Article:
Crickets are a variety of insects with more than 900 species under the order Orthoptera. They are either brown or black, and they have four wings, with their front wings covering their hind wings when standing. Their antennae run almost the entire length of their body. They are omnivorous, eating mostly decaying fungi and plant material.
To avoid predators, crickets are primarily nocturnal and prefer dark spaces such as beneath rocks and inside logs. Different species of crickets are found all over the globe, with more than 120 species in the United States alone. They live in just about every conceivable biome, from swamp and marshlands to rain forests, mountains and deserts.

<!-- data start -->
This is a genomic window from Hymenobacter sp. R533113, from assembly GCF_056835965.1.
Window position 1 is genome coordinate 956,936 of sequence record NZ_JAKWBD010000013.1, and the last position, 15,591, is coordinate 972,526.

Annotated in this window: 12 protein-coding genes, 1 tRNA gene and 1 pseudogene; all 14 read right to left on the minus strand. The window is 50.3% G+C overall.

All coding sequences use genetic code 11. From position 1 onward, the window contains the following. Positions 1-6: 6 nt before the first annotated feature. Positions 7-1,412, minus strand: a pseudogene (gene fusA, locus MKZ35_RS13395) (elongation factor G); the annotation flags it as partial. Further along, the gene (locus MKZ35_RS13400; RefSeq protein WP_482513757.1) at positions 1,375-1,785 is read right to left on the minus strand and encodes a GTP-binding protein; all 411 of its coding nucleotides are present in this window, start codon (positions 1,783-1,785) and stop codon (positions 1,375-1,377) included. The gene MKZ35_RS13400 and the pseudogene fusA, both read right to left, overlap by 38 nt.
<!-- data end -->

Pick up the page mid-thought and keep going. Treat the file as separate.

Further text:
If crickets live in a climate that is too moist, a fungus can begin to spread over their bodies. They tend to lay their eggs in moist areas, but they cannot live there for long. In experiments, they prefer an environment with grass and soil over one with pebbles and sand.
Crickets thrive ideally at a temperature from 82 to 86 degrees Fahrenheit. They can live in climates with highs in the 70s, but their functions take longer, such as laying eggs and reproducing. At temperatures above 96, they start to die.
Male crickets sing to attract females as part of the courtship ritual. Studies have shown, though, that females tend to prefer the songs of younger males, which are distinguished by their higher volume and pitch.
- New Scientist; "Female Crickets Fall for Serenades of Younger Males"; Wendy Zukerman: 2011
- FOSS: Crickets
- University of Arizona: Cricket Information
- Ohio State University: Crickets' Preferred Environment
- Fluker Farms: Cricket
- University of Michigan: BioKIDS -- Kids' Inquiry of Diverse Species -- Crickets